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Large MPVs -- Ford Galaxy / VW Sharan / SEAT Alhambra: => Mk3 Ford Galaxy / Ford S-Max => Topic started by: drjaking on October 02, 2019, 09:17:20 AM

Title: DIY timing belt?
Post by: drjaking on October 02, 2019, 09:17:20 AM
Anyone done this? Mine is due, and local prices are making me think I could do it, even though I've not dine any engine jobs for about 20 years! A couple of Youtube videos suggest it's not that complicated as long as you understand the method for locking the cam and crank shafts. Galaxy seems to have good access to do it without messing with engine mounts. For me, the main challenge might be not having an impact wrench to get the big pulley off.

Any advice? Useful documents/links?

2010 2.0TDCI (140) Powershift.
Title: Re: DIY timing belt?
Post by: mike wilson on October 03, 2019, 11:00:22 AM
There's plenty of information online about the job.  Not much in the knowledge bases on here but plenty more elsewhere, especially here:
https://talkford.com/community/forum/99-diesel-engines-mk4-mondeo/

Are you aware of the servicing requirements for powershift boxes and the consequences of not adhering to them?  If not, plenty of horror stories here:
https://talkford.com/community/forum/278-drivetrain-mk4-mondeo/
Title: Re: DIY timing belt?
Post by: drjaking on October 03, 2019, 11:22:22 AM
Thanks Mike, very helpful. Do you mean the need to change the transmission fluid? Or is there something else?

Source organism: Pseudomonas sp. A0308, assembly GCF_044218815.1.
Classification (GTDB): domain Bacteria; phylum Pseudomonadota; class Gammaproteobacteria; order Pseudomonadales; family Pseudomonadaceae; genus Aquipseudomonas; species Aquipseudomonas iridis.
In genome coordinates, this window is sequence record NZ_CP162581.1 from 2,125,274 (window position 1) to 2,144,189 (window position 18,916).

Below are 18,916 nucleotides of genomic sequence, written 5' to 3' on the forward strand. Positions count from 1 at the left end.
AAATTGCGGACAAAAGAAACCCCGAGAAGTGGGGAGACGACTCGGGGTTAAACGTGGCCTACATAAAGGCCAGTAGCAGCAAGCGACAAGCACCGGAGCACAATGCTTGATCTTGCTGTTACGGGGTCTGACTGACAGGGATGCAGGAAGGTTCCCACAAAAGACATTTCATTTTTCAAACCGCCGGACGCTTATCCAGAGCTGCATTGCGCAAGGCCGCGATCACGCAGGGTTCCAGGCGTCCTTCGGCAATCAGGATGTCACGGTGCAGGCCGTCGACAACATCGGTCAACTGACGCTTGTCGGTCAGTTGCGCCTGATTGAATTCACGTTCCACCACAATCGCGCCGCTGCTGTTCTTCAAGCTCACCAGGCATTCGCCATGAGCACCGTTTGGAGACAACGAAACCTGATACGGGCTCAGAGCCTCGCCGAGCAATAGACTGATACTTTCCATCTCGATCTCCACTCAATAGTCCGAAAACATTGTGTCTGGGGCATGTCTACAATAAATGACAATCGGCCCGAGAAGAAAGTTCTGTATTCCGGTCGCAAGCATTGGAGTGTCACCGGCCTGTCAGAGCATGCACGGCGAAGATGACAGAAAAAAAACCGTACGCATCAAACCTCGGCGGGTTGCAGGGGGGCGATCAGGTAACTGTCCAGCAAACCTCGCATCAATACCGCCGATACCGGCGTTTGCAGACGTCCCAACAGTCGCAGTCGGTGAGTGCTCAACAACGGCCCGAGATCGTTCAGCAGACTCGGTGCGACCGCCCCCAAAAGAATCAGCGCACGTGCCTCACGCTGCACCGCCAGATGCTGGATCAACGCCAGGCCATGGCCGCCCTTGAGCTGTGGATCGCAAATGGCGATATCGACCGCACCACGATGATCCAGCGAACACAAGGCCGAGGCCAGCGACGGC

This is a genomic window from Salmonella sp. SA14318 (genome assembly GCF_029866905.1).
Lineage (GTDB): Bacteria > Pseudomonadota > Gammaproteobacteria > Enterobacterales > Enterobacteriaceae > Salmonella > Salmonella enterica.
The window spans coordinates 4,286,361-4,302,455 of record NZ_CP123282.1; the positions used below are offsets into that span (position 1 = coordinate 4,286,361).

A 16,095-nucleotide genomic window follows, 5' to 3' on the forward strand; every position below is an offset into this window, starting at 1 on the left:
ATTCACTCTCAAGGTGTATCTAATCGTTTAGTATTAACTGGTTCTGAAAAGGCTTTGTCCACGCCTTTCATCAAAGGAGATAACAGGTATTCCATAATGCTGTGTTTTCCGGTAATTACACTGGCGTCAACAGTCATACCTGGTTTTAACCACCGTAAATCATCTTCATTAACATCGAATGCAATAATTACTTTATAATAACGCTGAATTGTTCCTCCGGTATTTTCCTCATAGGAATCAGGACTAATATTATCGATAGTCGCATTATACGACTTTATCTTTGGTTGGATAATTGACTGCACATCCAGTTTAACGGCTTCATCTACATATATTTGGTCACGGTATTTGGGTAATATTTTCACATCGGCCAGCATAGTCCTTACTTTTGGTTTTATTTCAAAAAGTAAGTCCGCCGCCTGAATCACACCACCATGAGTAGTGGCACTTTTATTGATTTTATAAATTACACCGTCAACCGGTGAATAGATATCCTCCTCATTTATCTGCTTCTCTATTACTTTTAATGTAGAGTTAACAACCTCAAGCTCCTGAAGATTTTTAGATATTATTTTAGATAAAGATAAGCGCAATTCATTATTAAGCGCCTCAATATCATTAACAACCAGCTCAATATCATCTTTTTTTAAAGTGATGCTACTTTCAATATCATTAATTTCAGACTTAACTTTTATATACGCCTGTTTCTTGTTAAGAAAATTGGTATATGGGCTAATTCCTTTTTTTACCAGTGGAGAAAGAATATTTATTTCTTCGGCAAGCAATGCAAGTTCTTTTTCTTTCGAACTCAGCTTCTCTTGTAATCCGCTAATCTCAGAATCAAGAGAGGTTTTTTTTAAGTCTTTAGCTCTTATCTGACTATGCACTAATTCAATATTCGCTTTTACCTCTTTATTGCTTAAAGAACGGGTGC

Title: Re: DIY timing belt?
Post by: mike wilson on October 04, 2019, 09:09:58 AM
Oil and filter every 37,000 miles, without fail.  Not ATF, unfortunately - it's a different, very expensive substance.  Horrendously so if you buy Ford's.  Various places offer alternatives that brings the price down to mid-£100, plus filter plus labour.  The change sequence is quite complex and slightly wasteful of this liquid gold, also.

I say without fail because there are numerous instances of poorly maintained boxes that do fail, expensively.
Title: Re: DIY timing belt?
Post by: SirDavidAlhambra on October 04, 2019, 07:19:45 PM
It sounds like a terrible design. Are there any benefits of this high-maintenance gearbox design?
Title: Re: DIY timing belt?
Post by: johnnyroper on October 04, 2019, 10:49:19 PM
Yes it is a very quick changing gearbox as itís a dual clutch design so has the gear either side of what you are in selected. Donít think itís quite as refined as the bmw DCT version mind.
I wouldnít say itís a terrible design just hard on its oil due to the wet clutch packs.
Title: Re: DIY timing belt?
Post by: mike wilson on October 07, 2019, 08:37:41 AM
Same gearbox as used on many marques.  The differences in refinement of operation are probably down to soft/firmware.  There is a very similar design with dry clutches.  Apparently, that has even more problems....

One useful tip is to check the filter for small particles of white plastic.  This denotes failure of some internal parts that are quite (comparatively? relatively?) cheap to replace before they fail entirely.